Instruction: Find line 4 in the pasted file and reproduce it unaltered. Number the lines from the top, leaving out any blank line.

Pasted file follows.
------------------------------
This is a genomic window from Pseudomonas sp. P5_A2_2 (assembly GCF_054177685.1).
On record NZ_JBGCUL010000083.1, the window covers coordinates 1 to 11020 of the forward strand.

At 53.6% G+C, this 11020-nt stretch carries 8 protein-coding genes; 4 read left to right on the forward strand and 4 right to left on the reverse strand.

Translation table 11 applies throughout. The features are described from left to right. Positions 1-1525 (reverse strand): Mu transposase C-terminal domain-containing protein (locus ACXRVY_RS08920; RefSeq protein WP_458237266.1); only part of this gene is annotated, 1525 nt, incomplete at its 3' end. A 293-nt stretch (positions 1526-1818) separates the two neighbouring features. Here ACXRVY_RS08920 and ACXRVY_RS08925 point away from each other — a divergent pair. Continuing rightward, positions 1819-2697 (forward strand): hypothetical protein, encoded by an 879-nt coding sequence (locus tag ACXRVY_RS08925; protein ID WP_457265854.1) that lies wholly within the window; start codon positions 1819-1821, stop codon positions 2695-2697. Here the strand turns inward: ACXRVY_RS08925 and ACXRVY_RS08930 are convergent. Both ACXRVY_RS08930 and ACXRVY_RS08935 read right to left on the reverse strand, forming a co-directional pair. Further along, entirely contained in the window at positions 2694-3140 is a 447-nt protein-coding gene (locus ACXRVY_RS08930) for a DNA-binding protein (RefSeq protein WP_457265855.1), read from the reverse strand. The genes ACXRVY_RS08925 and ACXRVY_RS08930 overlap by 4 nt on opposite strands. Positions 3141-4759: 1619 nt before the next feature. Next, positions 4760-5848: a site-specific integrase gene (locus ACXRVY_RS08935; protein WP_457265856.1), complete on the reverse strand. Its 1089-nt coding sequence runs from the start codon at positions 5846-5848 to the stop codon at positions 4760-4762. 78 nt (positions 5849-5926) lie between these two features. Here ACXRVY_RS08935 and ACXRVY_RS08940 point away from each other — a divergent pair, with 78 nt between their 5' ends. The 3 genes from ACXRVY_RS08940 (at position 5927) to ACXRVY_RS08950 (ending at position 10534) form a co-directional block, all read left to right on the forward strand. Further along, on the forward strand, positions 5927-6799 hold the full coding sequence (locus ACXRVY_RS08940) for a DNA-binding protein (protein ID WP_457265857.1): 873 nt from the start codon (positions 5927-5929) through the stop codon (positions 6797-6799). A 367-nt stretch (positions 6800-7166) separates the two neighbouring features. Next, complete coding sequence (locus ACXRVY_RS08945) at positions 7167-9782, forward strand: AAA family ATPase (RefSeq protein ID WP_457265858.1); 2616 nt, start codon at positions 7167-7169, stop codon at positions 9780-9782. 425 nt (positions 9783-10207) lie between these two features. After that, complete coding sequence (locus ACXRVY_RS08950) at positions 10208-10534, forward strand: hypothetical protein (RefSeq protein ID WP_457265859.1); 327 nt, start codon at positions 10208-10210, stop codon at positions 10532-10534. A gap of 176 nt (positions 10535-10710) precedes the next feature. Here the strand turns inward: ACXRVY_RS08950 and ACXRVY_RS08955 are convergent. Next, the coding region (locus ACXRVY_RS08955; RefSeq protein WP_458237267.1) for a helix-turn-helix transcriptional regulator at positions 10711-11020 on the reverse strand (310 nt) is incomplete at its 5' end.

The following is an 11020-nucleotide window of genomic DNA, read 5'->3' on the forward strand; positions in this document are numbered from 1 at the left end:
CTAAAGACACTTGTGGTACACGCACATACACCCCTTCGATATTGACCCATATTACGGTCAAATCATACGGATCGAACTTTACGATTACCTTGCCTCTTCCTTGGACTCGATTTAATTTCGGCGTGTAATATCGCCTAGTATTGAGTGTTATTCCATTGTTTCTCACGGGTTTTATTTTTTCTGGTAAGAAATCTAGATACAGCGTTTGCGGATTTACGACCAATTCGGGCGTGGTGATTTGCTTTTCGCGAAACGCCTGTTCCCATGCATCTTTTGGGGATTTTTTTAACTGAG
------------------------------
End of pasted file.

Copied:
Translation table 11 applies throughout. The features are described from left to right. Positions 1-1525 (reverse strand): Mu transposase C-terminal domain-containing protein (locus ACXRVY_RS08920; RefSeq protein WP_458237266.1); only part of this gene is annotated, 1525 nt, incomplete at its 3' end. A 293-nt stretch (positions 1526-1818) separates the two neighbouring features. Here ACXRVY_RS08920 and ACXRVY_RS08925 point away from each other — a divergent pair. Continuing rightward, positions 1819-2697 (forward strand): hypothetical protein, encoded by an 879-nt coding sequence (locus tag ACXRVY_RS08925; protein ID WP_457265854.1) that lies wholly within the window; start codon positions 1819-1821, stop codon positions 2695-2697. Here the strand turns inward: ACXRVY_RS08925 and ACXRVY_RS08930 are convergent. Both ACXRVY_RS08930 and ACXRVY_RS08935 read right to left on the reverse strand, forming a co-directional pair. Further along, entirely contained in the window at positions 2694-3140 is a 447-nt protein-coding gene (locus ACXRVY_RS08930) for a DNA-binding protein (RefSeq protein WP_457265855.1), read from the reverse strand. The genes ACXRVY_RS08925 and ACXRVY_RS08930 overlap by 4 nt on opposite strands. Positions 3141-4759: 1619 nt before the next feature. Next, positions 4760-5848: a site-specific integrase gene (locus ACXRVY_RS08935; protein WP_457265856.1), complete on the reverse strand. Its 1089-nt coding sequence runs from the start codon at positions 5846-5848 to the stop codon at positions 4760-4762. 78 nt (positions 5849-5926) lie between these two features. Here ACXRVY_RS08935 and ACXRVY_RS08940 point away from each other — a divergent pair, with 78 nt between their 5' ends. The 3 genes from ACXRVY_RS08940 (at position 5927) to ACXRVY_RS08950 (ending at position 10534) form a co-directional block, all read left to right on the forward strand. Further along, on the forward strand, positions 5927-6799 hold the full coding sequence (locus ACXRVY_RS08940) for a DNA-binding protein (protein ID WP_457265857.1): 873 nt from the start codon (positions 5927-5929) through the stop codon (positions 6797-6799). A 367-nt stretch (positions 6800-7166) separates the two neighbouring features. Next, complete coding sequence (locus ACXRVY_RS08945) at positions 7167-9782, forward strand: AAA family ATPase (RefSeq protein ID WP_457265858.1); 2616 nt, start codon at positions 7167-7169, stop codon at positions 9780-9782. 425 nt (positions 9783-10207) lie between these two features. After that, complete coding sequence (locus ACXRVY_RS08950) at positions 10208-10534, forward strand: hypothetical protein (RefSeq protein ID WP_457265859.1); 327 nt, start codon at positions 10208-10210, stop codon at positions 10532-10534. A gap of 176 nt (positions 10535-10710) precedes the next feature. Here the strand turns inward: ACXRVY_RS08950 and ACXRVY_RS08955 are convergent. Next, the coding region (locus ACXRVY_RS08955; RefSeq protein WP_458237267.1) for a helix-turn-helix transcriptional regulator at positions 10711-11020 on the reverse strand (310 nt) is incomplete at its 5' end.